When you walk obsessively like this, with no thought for the act of exercise itself, no thought for the care of your body, walking becomes an act of punishment.

A ‘proper’ walker would prepare snacks, ensure they’re well rested and hydrated before setting off, wear the appropriate clothing and footwear. But I take off in whatever I’m wearing, whenever I am struck dumb by the curse.

I never prepare. Invariably, I’m tired, underfed or depressed when I set off. I am never in an ‘ideal’ frame of mind.

I have returned from long suburban walks with a chronically aching spine, with shoulders that feel like they’ve been dislocated, with my groin chafing like sunburn, with a warped neck, with callouses on my toes the size of almonds, with strained knees, thighs and buttocks. 

My mind is always wrecked.

I’ve never been much of a gamer, but there was one game I used to play quite a lot. It was a racing game, Gran Turismo, and I would be fascinated by the practice laps. You’d set a lap time and then try to beat your best. Your fastest time would appear as a ghost car racing ahead of you, and you would try to overtake that ghost car to beat yourself and record the new fastest time.

When I walk, I am always chasing the ghost walker, trying to overtake him and consign him to the past. Sometimes the outlines merge, but then they always slip out of phase and I am chasing myself again. If I do manage to stay ahead of my ghost walker, then I become the spectral outline, fading into the backbrain consciousness of the crazy old fool who’s condemned to stalk for all eternity the ghosts of his life.

When I walk, I am attracted to the shadows, to the machines, to the inhuman hum of power stations and electricity pylons. That’s why I walk at night.

I don’t want human contact. I don’t want to be around others. I don’t want to people-watch. I don’t want to feel part of the community.

I want to be a machine.

I don’t want to think. I want my mind to be flooded with alien signals. I want to rewire myself through exposure to the beyond.

About a month ago, I was near the power station that delineates the northern industrial wasteland from the suburban fringe. I was listening to some bone-rattling experimental soundscapes full bore on the headphones. I couldn’t hear the world around me, just the disorientating hum and vicious crackle from the soundtrack inside my head.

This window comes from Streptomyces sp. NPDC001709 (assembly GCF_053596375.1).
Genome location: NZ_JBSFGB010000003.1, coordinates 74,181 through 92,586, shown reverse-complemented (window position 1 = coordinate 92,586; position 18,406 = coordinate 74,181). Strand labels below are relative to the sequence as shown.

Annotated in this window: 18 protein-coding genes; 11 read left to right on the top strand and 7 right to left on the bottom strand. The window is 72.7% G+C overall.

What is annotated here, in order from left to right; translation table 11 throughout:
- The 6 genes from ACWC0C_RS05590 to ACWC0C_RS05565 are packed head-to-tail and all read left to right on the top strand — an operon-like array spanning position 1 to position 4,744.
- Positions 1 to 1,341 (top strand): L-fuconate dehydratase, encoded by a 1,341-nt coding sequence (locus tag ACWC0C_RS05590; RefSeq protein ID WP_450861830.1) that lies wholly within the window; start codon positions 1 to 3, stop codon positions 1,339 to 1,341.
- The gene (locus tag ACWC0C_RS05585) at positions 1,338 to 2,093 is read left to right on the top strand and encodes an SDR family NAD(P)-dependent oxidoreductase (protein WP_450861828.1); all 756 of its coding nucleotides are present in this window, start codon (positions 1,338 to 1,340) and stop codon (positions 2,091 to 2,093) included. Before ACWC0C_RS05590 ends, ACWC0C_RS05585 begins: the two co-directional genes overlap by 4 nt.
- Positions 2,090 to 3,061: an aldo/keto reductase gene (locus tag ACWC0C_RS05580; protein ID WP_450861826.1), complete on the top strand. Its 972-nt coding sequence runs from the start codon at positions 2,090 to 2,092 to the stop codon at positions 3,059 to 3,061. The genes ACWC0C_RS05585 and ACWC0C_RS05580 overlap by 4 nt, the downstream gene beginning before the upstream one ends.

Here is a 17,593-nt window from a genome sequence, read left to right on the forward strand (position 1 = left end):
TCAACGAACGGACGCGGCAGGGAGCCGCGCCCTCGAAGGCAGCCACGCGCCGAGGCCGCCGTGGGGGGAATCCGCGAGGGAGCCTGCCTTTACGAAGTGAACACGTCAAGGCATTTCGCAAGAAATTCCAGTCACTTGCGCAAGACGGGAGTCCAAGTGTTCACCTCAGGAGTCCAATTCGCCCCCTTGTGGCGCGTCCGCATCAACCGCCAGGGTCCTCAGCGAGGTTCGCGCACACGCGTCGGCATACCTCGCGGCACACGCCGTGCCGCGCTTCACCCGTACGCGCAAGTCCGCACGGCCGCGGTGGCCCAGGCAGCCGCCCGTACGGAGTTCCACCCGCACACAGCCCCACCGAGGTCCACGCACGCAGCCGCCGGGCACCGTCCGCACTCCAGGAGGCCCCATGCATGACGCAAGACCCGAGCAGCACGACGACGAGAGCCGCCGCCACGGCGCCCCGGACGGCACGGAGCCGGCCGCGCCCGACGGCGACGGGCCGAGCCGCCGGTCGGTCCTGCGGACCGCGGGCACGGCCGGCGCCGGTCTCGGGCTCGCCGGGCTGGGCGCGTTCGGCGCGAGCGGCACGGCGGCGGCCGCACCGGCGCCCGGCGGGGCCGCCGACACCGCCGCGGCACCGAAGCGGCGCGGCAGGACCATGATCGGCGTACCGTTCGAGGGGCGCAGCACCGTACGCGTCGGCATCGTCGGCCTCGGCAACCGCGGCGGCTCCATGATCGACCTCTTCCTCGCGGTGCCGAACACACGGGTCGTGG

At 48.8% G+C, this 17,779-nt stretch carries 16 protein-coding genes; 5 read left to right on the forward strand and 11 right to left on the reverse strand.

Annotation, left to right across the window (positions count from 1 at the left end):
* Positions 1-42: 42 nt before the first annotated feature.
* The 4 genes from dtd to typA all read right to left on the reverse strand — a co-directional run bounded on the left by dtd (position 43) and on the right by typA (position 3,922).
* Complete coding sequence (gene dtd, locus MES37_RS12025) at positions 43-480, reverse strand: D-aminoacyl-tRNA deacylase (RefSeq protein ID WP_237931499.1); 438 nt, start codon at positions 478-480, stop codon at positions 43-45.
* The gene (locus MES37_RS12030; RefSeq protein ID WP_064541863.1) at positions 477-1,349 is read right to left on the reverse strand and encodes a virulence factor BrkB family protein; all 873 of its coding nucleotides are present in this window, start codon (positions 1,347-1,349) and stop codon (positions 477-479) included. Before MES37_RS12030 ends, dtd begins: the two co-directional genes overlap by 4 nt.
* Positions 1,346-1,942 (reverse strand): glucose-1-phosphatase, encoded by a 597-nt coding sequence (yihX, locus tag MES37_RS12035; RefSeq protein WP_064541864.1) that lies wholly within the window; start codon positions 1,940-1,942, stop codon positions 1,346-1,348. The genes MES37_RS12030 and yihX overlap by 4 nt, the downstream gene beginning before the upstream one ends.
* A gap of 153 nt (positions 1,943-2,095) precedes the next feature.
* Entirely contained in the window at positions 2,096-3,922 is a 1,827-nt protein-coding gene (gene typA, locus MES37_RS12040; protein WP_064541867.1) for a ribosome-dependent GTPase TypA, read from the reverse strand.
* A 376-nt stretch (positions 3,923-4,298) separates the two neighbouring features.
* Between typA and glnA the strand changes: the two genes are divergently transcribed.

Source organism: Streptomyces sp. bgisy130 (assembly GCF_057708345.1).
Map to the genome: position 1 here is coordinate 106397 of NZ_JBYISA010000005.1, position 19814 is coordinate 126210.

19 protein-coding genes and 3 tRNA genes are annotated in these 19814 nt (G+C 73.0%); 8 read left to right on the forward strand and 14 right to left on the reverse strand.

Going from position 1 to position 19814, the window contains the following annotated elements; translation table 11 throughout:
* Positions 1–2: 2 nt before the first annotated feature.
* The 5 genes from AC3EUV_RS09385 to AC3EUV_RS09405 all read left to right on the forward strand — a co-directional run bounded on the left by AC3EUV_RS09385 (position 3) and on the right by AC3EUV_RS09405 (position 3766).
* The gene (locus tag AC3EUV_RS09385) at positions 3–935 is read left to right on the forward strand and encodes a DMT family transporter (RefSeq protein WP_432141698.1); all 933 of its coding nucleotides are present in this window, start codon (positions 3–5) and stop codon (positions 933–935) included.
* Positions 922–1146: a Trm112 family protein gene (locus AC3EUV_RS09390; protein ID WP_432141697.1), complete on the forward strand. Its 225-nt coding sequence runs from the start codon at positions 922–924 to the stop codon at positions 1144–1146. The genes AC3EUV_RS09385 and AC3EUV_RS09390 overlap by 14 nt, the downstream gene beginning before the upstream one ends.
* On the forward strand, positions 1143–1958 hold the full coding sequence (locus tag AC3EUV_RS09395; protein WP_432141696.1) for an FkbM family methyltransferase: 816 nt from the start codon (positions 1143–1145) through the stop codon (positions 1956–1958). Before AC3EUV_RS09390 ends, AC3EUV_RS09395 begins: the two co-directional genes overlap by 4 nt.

I was on my phone, tweeting some rubbish. Head down, lost and alone in the suburban hellscape. I’m always on my phone when I walk. Always. Like I said, I have no wish to see the world. I must experience extreme artifice.

I am so welded to the screen, to the art of ghost walking, that I associate people on Twitter with the area I was in when I first encountered them online.

That guy. Old satanic tree trunk by the side of the cement works.

Oh yeah, her. Discarded teddy bear at the back of the Buddhist temple.

Satan’s trunk

So there I was, blind and deaf to the world, replacing my senses with the calculated pulse of machine intelligence.

A figure stepped from the shadows.

Behind him was another. Two males, both whacked out of their skulls. On crystal, I’d hazard a guess. Ice.

The one who approached me was gaunt and wired, ready to shadow box with whatever spectres he could see inside his head. But then the shadows became me.

I was the fleshy outline that filled out before him. His ghostwalker.

‘Got something sharp?’ he asked.

‘No. What? No.’

‘You got any piercings? Give me your fucking earrings, mate.’

‘I don’t have any.’

‘Show me your fucking ears.’

I showed him my ears. No earrings. Lucky he hadn’t heard of Prince Alberts.

‘Fucking idiot,’ he said.

‘Hey, listen, sorry I don’t have earrings. What do you need something sharp for?’

‘To open this phone. Put this SIM card in.’

‘OK, well, sorry again.’ I walked off.

‘Oi!’ he shouted.

I turned around.

‘Don’t be so fucking rude next time, alright?’

‘Uh, yeah. OK, mate. No worries.’

My mood was already sour but that tipped me right over the edge. I’d just been threatened by this lowlife so how come I was the rude one? 

But then I realised that even the barbarians are offended by me. Even the dregs of humanity cannot wait to be rid of my stench.

I walked towards the forest of electricity pylons that festooned the energy park just across the freeway. 

In times of the greatest depression, the most corrosive self-loathing, and the most hopeless nostalgia for moments that never were, I find myself drawn to pylons, whether by accident or design. 

I consciously seek them out, or I just drift towards them, until I realise.

Here we are again.

The obsession has nothing to do with ‘psychogeography’, ‘Ballardianism’ or any other kind of urban cliche, strategy or theory. 

I cannot explain the attraction, except perhaps for the machine analogy.

I simply walk alone.

That’s how it happens.

I am always alone, walking or not, because, like my narrator, I have lost all my collaborators. Or rather, I never had them in the first place, having invented the connections in my mind. 


I have taught myself to believe that I cannot be collaborated with.